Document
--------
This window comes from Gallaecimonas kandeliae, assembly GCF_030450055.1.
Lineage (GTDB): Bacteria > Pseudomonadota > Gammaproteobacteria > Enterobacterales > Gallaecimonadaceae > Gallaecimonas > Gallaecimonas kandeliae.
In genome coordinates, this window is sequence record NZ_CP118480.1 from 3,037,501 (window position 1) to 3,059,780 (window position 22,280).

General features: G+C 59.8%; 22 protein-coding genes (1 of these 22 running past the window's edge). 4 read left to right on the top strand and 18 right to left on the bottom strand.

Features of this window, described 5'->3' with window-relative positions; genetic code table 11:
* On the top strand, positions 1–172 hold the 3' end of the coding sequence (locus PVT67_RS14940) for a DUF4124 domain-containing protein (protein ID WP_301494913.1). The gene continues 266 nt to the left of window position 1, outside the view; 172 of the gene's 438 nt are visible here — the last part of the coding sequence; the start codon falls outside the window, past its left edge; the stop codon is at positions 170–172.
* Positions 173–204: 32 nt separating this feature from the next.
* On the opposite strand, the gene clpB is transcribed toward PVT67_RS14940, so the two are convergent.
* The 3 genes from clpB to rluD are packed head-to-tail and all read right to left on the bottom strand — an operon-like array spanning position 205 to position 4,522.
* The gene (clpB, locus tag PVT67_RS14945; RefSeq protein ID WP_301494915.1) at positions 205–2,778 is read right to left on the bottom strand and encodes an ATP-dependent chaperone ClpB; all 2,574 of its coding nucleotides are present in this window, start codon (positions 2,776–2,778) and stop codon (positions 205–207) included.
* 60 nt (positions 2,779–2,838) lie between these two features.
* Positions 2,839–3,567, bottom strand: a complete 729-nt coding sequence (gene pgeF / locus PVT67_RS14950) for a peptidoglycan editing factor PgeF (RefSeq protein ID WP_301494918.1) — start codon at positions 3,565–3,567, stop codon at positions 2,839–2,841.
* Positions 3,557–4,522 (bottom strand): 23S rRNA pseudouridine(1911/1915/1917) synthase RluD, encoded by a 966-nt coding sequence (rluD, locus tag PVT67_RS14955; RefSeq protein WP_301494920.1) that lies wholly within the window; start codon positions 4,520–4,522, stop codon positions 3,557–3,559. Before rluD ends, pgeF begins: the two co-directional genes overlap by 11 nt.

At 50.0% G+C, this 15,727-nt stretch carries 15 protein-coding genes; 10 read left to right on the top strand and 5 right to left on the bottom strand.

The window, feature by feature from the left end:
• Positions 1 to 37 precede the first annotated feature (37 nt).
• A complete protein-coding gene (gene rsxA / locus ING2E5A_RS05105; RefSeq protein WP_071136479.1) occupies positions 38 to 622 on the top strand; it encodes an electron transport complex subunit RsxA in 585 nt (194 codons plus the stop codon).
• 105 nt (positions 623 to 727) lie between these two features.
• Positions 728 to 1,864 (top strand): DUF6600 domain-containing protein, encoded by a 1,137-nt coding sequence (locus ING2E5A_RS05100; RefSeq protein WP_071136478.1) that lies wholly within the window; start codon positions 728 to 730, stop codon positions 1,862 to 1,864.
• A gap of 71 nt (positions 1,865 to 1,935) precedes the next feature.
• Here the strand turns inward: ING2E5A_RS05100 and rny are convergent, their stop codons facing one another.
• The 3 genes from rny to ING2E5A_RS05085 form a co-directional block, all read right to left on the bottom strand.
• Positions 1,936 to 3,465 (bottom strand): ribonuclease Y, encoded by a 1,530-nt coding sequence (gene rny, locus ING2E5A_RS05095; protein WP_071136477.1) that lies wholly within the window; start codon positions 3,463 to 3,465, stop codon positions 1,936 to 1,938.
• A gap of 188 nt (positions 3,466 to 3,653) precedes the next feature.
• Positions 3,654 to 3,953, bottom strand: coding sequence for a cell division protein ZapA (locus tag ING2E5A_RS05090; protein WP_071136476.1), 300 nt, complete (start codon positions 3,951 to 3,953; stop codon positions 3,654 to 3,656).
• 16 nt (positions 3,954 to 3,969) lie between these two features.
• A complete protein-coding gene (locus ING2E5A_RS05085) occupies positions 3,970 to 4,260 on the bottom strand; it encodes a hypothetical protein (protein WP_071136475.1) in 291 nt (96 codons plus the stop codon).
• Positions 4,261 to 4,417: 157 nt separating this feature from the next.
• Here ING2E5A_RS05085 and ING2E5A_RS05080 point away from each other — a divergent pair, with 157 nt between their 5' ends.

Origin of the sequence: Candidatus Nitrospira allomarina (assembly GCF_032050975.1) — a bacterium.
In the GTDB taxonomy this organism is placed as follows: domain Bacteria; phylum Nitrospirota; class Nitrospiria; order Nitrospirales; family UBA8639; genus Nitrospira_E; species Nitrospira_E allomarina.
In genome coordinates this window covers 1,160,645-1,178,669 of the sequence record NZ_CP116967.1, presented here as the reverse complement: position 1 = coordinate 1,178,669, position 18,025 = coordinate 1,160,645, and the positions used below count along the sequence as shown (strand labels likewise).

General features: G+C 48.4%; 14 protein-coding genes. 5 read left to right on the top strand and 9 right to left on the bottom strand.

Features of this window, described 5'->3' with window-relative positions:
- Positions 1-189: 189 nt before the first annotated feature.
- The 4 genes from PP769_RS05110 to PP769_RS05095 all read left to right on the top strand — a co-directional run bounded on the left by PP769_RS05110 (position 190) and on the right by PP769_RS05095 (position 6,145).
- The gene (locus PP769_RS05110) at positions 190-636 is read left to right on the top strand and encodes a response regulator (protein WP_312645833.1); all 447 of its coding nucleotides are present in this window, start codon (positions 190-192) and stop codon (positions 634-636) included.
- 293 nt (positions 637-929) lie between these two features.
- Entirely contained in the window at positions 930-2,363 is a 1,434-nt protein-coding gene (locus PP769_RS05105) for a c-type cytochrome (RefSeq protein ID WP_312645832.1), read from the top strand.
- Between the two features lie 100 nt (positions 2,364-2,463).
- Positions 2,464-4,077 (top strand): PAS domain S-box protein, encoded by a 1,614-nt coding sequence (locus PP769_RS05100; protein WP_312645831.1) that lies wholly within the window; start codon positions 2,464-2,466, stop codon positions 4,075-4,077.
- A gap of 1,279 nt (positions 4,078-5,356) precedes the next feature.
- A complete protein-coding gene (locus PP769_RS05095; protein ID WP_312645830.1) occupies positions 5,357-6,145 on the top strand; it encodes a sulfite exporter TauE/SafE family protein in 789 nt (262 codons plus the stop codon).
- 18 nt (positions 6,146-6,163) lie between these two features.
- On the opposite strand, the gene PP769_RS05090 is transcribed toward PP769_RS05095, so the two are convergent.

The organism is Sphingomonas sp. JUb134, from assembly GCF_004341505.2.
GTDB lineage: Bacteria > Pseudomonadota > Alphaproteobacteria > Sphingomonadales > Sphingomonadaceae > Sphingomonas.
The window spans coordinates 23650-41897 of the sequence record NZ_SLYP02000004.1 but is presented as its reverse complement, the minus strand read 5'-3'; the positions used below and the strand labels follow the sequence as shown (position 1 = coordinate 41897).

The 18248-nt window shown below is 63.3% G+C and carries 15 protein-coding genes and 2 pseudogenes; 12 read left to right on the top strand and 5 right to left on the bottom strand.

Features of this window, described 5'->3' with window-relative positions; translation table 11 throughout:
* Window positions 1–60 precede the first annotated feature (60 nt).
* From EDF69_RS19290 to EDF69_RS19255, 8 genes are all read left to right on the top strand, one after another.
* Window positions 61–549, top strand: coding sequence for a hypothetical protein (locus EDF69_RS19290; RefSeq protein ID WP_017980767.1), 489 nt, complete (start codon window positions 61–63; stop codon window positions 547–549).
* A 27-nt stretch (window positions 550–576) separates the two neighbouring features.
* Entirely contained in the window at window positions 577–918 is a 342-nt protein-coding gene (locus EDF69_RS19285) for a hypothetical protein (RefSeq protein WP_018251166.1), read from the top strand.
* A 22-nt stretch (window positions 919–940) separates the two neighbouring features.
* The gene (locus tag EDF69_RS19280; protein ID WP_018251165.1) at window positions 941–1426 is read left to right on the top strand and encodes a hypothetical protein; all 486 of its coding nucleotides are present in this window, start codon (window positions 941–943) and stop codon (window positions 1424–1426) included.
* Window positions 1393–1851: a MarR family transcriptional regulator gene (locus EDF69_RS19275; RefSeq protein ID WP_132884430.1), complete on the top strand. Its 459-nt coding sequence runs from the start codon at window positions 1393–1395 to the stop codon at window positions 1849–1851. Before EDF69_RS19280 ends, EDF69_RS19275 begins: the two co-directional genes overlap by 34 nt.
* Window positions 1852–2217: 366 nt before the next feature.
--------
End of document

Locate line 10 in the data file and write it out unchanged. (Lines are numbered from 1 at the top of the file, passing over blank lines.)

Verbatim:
* The gene (clpB, locus tag PVT67_RS14945; RefSeq protein ID WP_301494915.1) at positions 205–2,778 is read right to left on the bottom strand and encodes an ATP-dependent chaperone ClpB; all 2,574 of its coding nucleotides are present in this window, start codon (positions 2,776–2,778) and stop codon (positions 205–207) included.